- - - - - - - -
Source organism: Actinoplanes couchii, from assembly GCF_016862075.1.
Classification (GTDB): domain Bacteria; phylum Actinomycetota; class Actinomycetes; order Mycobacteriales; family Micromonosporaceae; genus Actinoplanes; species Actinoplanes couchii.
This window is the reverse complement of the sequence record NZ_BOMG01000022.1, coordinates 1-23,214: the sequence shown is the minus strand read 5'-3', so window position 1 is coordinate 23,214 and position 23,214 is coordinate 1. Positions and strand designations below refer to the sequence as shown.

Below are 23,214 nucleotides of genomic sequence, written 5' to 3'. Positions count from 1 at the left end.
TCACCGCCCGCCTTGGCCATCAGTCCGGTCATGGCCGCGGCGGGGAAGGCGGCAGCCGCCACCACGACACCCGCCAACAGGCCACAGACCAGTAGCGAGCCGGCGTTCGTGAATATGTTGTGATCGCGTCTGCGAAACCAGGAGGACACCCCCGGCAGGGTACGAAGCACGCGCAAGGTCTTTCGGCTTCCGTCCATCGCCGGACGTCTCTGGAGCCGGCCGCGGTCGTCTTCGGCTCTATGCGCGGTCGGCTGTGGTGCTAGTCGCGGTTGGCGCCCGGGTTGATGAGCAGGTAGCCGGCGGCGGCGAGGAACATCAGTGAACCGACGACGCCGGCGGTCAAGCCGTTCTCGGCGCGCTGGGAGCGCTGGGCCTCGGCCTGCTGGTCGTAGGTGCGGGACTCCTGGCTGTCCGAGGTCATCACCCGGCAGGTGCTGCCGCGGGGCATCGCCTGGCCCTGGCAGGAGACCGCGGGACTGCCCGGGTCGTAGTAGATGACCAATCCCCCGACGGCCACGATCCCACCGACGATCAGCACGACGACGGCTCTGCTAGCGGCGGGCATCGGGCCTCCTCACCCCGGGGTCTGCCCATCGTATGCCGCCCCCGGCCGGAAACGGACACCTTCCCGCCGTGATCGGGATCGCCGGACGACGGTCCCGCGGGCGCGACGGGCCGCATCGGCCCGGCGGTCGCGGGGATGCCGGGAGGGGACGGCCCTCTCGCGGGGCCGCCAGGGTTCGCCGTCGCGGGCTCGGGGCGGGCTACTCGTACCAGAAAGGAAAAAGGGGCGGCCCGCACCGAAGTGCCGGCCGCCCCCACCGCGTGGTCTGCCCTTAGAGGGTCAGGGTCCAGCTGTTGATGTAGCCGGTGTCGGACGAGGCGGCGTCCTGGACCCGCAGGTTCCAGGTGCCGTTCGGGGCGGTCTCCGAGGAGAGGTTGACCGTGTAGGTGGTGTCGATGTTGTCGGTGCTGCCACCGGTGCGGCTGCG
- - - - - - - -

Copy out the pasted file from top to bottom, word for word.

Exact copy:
Source organism: Actinoplanes couchii, from assembly GCF_016862075.1.
Classification (GTDB): domain Bacteria; phylum Actinomycetota; class Actinomycetes; order Mycobacteriales; family Micromonosporaceae; genus Actinoplanes; species Actinoplanes couchii.
This window is the reverse complement of the sequence record NZ_BOMG01000022.1, coordinates 1-23,214: the sequence shown is the minus strand read 5'-3', so window position 1 is coordinate 23,214 and position 23,214 is coordinate 1. Positions and strand designations below refer to the sequence as shown.

Below are 23,214 nucleotides of genomic sequence, written 5' to 3'. Positions count from 1 at the left end.
TCACCGCCCGCCTTGGCCATCAGTCCGGTCATGGCCGCGGCGGGGAAGGCGGCAGCCGCCACCACGACACCCGCCAACAGGCCACAGACCAGTAGCGAGCCGGCGTTCGTGAATATGTTGTGATCGCGTCTGCGAAACCAGGAGGACACCCCCGGCAGGGTACGAAGCACGCGCAAGGTCTTTCGGCTTCCGTCCATCGCCGGACGTCTCTGGAGCCGGCCGCGGTCGTCTTCGGCTCTATGCGCGGTCGGCTGTGGTGCTAGTCGCGGTTGGCGCCCGGGTTGATGAGCAGGTAGCCGGCGGCGGCGAGGAACATCAGTGAACCGACGACGCCGGCGGTCAAGCCGTTCTCGGCGCGCTGGGAGCGCTGGGCCTCGGCCTGCTGGTCGTAGGTGCGGGACTCCTGGCTGTCCGAGGTCATCACCCGGCAGGTGCTGCCGCGGGGCATCGCCTGGCCCTGGCAGGAGACCGCGGGACTGCCCGGGTCGTAGTAGATGACCAATCCCCCGACGGCCACGATCCCACCGACGATCAGCACGACGACGGCTCTGCTAGCGGCGGGCATCGGGCCTCCTCACCCCGGGGTCTGCCCATCGTATGCCGCCCCCGGCCGGAAACGGACACCTTCCCGCCGTGATCGGGATCGCCGGACGACGGTCCCGCGGGCGCGACGGGCCGCATCGGCCCGGCGGTCGCGGGGATGCCGGGAGGGGACGGCCCTCTCGCGGGGCCGCCAGGGTTCGCCGTCGCGGGCTCGGGGCGGGCTACTCGTACCAGAAAGGAAAAAGGGGCGGCCCGCACCGAAGTGCCGGCCGCCCCCACCGCGTGGTCTGCCCTTAGAGGGTCAGGGTCCAGCTGTTGATGTAGCCGGTGTCGGACGAGGCGGCGTCCTGGACCCGCAGGTTCCAGGTGCCGTTCGGGGCGGTCTCCGAGGAGAGGTTGACCGTGTAGGTGGTGTCGATGTTGTCGGTGCTGCCACCGGTGCGGCTGCG